Clean Water Systems using Local Materials

From OLPC

Revision as of 22:07, 28 May 2012 by SvenAERTS (Talk | contribs)
(diff) ← Older revision | Current revision (diff) | Newer revision → (diff)
Jump to: navigation, search

Access to safe drinking water is one of the UN's Millennium Development Goals. This goal is currently not on track to be met.

Contents

Contaminants in Drinking Water

  • Minerals
    • Arsenic
    • Cadmium
    • Chromium VI
    • Lead
    • Mercury
  • Organics
  • Biologics
    • Viruses
    • Bacteria
    • Parasites
    • Algae
    • Others

Sources of Contamination

  • Naturally Occurring
  • From Agriculture
  • From Industry
  • From Consumer Use

Purification Techniques

Design Considerations for Low-Cost Water Purification

Water Purification Technologies and Products

Prof. Abul Hussam of George Mason University has created a water filtering system that requires no electricity to remove arsenic and organic chemicals from drinking water. The filter systems are made from locally available materials: clay pots, sand, cast iron shards, brick chips, and charcoal. SONO Diagnostic Inc. (originally an arsenic testing service) supervises manufacturing by a local organization in Bangladesh, at 100 units per day. Each filter, costing $35, produces 20 to 50 liters of clean water per hour and can serve two families. Already 32,500 such filters have been distributed, two-thirds for free. Plans are are being made to deliver more than 10,000 filters to UNICEF and other nongovernmental organizations.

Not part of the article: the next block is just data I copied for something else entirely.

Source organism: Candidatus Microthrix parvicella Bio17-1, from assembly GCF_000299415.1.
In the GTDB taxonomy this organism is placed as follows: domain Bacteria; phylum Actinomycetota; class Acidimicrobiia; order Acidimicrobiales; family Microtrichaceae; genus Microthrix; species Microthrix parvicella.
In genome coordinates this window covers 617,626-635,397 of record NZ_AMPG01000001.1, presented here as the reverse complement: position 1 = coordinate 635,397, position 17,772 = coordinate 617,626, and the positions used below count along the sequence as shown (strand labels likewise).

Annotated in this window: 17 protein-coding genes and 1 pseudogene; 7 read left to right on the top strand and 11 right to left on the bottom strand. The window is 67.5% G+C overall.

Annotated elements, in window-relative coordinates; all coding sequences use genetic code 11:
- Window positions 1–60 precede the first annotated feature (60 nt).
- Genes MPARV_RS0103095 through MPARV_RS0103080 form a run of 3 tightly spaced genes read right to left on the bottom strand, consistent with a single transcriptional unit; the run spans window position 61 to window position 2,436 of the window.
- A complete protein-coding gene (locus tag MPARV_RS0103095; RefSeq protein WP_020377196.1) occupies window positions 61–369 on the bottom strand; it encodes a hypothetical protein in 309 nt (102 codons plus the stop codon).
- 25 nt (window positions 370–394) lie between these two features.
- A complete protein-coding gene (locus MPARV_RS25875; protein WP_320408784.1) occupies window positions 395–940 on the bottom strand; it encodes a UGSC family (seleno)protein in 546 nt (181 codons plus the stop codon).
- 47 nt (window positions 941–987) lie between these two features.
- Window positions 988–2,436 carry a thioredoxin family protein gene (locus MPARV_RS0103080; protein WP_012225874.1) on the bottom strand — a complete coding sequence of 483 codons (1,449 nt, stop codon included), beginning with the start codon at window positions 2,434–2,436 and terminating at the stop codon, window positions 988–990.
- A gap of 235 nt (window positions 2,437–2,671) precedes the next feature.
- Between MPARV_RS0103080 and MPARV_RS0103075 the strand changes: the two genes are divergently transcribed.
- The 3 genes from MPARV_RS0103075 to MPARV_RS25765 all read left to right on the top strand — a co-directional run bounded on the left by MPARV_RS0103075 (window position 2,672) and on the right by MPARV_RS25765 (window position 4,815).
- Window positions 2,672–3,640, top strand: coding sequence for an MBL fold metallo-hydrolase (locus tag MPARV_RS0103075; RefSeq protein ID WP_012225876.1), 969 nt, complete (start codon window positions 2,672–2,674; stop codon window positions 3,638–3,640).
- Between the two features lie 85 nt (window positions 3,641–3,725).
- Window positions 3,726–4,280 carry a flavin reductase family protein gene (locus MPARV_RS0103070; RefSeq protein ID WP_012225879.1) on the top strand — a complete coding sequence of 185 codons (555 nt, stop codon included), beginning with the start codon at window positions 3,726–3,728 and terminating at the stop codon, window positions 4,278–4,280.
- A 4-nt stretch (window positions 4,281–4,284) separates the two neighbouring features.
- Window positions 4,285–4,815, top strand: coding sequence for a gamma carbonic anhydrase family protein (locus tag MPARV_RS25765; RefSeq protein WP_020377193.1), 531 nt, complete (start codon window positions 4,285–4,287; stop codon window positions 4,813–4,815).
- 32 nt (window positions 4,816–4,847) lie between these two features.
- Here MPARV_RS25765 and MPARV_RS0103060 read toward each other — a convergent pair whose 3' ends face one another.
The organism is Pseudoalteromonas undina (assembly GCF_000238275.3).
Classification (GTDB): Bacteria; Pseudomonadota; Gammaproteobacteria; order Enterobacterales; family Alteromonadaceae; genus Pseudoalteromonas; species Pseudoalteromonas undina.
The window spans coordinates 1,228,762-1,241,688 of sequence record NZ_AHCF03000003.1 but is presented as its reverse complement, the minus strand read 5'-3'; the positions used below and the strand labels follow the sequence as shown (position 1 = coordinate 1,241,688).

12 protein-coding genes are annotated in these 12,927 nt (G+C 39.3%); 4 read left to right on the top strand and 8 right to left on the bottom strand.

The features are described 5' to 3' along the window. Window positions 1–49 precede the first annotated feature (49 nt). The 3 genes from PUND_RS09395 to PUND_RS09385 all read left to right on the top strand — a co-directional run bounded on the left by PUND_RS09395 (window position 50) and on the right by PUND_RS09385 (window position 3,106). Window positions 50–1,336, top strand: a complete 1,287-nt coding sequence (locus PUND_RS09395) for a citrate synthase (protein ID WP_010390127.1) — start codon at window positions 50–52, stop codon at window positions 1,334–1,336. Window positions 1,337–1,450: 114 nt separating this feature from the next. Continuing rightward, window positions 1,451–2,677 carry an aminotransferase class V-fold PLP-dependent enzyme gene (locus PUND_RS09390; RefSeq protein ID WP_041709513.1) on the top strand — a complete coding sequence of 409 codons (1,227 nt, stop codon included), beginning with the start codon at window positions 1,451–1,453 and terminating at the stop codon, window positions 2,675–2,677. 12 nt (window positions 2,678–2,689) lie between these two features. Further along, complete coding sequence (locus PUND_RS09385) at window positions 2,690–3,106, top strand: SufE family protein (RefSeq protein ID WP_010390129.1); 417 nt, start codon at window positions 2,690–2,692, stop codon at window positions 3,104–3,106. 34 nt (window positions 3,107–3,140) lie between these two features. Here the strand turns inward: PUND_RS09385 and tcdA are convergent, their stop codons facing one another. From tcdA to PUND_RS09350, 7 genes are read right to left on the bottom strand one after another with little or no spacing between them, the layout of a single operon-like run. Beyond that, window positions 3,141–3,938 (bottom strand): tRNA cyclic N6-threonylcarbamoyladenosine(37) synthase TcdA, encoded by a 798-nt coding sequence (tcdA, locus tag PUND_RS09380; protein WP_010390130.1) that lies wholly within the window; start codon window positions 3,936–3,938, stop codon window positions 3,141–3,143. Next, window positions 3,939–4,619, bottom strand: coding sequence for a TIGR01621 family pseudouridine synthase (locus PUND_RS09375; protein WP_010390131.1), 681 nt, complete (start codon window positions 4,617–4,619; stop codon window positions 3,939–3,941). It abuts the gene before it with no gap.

The George Mason University Foundation oversees the Abul Account, which supports Dr. Abul Hussam's continuing research. People interested in contributing to it can write a check to the GMU Foundation, with a note that the money should be credited to the Abul Account.

Personal tools
  • Log in
  • Login with OpenID
About OLPC
About the laptop
About the tablet
Projects
OLPC wiki
Toolbox